Part 2 – Polina Pencheva


The project looks at the ruinous landscape of the historically significant St. Andrew’s Dock in Hull and proposes a strategic design approach for the wider site, whilst focusing on the development of a new building typology (the assembly), which will give the site a new lease of life in the realm of intergenerational practice.


The site is located in Hull, North-East England. Hull – once a prosperous city with connections to the whole world, is now characterized by urban decay, youth unemployment and an ageing population. Within this complex urban setting, on the border between the “city sophisticated” and ‘the struggling elderly’, lies St. Andrew’s Dock – a former unique dock area serving UK’s biggest fishing fleet. Today, however, every structure on the site has been reduced to ruins or lost completely. The only 5 remaining structures on the site are: the Sea Fish Authority Building; the locally listed Lord Line Building- a historic relic signifying Hull’s lost port glory; the JMARR building; the Grade II Listed Water Tower and Pump House; and the Insurance building. The site is further characterized by its environmental conditions: strong south-west winds and flood risk which led to the first strategic site-wide move: to use the now dry dock’s capacity, to allow for flood relief and renewable energy generation.

Polina Pencheva

In parallel to revealing the site’s hidden potential, research of studio themes started shaping the programme. UK’s elderly population is growing and this project sees the ‘ageing’ as individuals who have time and resources, wealth and wisdom to not only require services but also invest, advise, volunteer, share knowledge and support younger generations – struggling to find work or start up on their own. Thus the programme focuses on creating publicly accessible community spaces and offering intergenerational entrepreneurship schemes which will enable both young and elderly. The project challenges current policies and proposes the replacement of formal retirement age with personal work-volunteer plans and would establish on site UK’s first governmentally support time bank. Derived during research of city, site and user’s needs and the notion of flux the programme has 3 key themes: knowledge exchange, civic and remembrance with corresponding spaces distributed across the whole site.

The project sees progressive design phasing as key to deliver the ambitious scheme, respond to the changing necessities of a dynamic intergenerational group and accommodate for future economic and environmental uncertainties. Thus the proposal is highly fragmented grouping existing building works with new build elements in strategic phases – aiming to create a new working landscape – architecture in flux. As a result two principal architectural elements were developed: durable objects designed as permanent long lasting features on the site; and transient objects having the aesthetic of the temporal, which could be changed, dismantled or recycled. Both types respond to the challenge of flooding: where the first one allows for water to penetrate the building in a controlled manner, while the second is lifted on stilts above the flood datum.

The key strategic phases which culminate in the complete vision for the site are: Strategic Phase 1 creating an ‘Aging Walkway’ connecting East and West Hull via the riverfront. An Ageing Walkway because it will allow people with the ability to walk further distances to share the experience of what they have seen has changed. Strategic Phase 2 Heal is concerned with bringing the existing buildings to a state of ‘consolidated exhibit’ – securing the remaining viable fabric to achieve a meaningful public exhibit and heritage asset with controlled access. Strategic Phase 3 Transitions Festival, takes advantage of Hull being capital of culture 2017, aiming to exploit the momentum, new capital and creative incentive surrounding it to promote the scheme. It introduces the first fragments of the new durable: The Tower, The Wall, The Assembly base. Strategic Phases 4-5 complete the vision for the site by introducing the Assembly and the Visitors Centre whilst continuing restoration of the existing structures.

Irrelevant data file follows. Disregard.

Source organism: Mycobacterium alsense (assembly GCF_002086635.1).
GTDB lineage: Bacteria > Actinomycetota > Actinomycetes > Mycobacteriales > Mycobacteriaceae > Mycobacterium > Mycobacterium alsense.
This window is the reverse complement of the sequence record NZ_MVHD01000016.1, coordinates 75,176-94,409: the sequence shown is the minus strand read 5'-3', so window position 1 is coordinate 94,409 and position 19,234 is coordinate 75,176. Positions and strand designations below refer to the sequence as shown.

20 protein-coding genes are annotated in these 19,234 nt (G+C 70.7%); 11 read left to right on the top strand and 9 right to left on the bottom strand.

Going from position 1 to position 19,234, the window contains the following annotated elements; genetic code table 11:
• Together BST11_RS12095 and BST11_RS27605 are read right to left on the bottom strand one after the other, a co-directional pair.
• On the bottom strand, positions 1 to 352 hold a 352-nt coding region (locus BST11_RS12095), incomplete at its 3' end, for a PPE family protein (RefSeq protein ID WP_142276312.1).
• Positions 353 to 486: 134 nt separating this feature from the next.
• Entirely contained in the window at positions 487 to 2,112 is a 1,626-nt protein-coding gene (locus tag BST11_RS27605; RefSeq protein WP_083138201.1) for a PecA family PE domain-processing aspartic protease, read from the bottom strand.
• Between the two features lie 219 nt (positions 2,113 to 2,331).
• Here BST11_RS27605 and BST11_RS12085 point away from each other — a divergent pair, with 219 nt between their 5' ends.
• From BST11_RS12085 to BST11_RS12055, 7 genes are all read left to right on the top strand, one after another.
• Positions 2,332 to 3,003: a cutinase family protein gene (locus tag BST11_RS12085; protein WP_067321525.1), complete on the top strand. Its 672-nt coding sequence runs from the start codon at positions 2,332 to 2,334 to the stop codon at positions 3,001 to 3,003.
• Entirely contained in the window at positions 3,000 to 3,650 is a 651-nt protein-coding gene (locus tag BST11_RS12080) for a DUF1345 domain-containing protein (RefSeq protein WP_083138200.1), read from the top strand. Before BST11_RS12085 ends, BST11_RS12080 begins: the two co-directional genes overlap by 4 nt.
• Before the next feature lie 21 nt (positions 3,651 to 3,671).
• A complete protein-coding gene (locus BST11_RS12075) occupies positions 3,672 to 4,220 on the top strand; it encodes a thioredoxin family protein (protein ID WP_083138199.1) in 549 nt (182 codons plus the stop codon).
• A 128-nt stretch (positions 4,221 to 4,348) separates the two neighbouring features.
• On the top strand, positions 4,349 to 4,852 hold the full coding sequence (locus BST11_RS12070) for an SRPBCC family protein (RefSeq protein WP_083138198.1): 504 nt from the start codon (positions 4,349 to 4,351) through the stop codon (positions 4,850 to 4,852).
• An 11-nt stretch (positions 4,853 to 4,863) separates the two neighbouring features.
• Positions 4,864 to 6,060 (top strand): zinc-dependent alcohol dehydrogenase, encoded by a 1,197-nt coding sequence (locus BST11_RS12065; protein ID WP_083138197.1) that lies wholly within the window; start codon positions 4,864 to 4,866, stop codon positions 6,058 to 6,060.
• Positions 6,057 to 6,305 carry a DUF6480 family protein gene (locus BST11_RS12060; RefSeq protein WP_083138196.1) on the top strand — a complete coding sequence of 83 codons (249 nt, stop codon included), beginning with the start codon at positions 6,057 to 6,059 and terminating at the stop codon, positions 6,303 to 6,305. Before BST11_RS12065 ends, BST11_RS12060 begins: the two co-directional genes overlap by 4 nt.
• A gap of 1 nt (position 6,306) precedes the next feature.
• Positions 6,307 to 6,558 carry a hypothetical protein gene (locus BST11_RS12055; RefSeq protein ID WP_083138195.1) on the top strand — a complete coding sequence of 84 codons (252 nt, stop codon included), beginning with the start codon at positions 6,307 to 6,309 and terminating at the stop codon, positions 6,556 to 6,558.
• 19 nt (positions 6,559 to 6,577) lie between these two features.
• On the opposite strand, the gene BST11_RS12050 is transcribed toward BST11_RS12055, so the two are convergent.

Detailed design is focused on the new typology, which in scale is complimentary to the existing fabric, apart from the towers which rise above all structures to act as markers of change, but also provide vertical access and function as view platforms & wind catchers providing ventilation for the building. The fragments are organized around a central assembly space formed of a base- sculpted by the existing topography with a central area designed to flood, and an undulating roof structure suggesting movement and change. The assembly hall accommodates a number of civic objects used for debates, exhibition and performance.

The fragments of the assembly are endowed with transitiveness and temporality which when juxtaposed with the evidently longer lasting surrounding buildings give rise to a deep sense of contrast. Inspired by the architecture of the fishing market sheds previously on site – the design explores exposed internal structures and use of recycled metal, timber and translucent plastic cladding. Thus the building becomes a visual anchor in the landscape both during the day and at night.

The approach to the site being it by car, by bicycle, by foot or by boat was carefully considered. The journey through the site is a special experience: going through on the raised walkways; seeing the water, admiring the wild grass, finding moments for rest and shelter, observing historic exhibits and installations made by the users, enjoying activities designed for the youngest, the youth and the oldest.

This is St. Andrew’s Assembly, an intergenerational project; a productive landscape.



Bond Bryan Architects

West Yorkshire Society of Architects

Part of Lighting Exchanges from Deltalight

Leave a Reply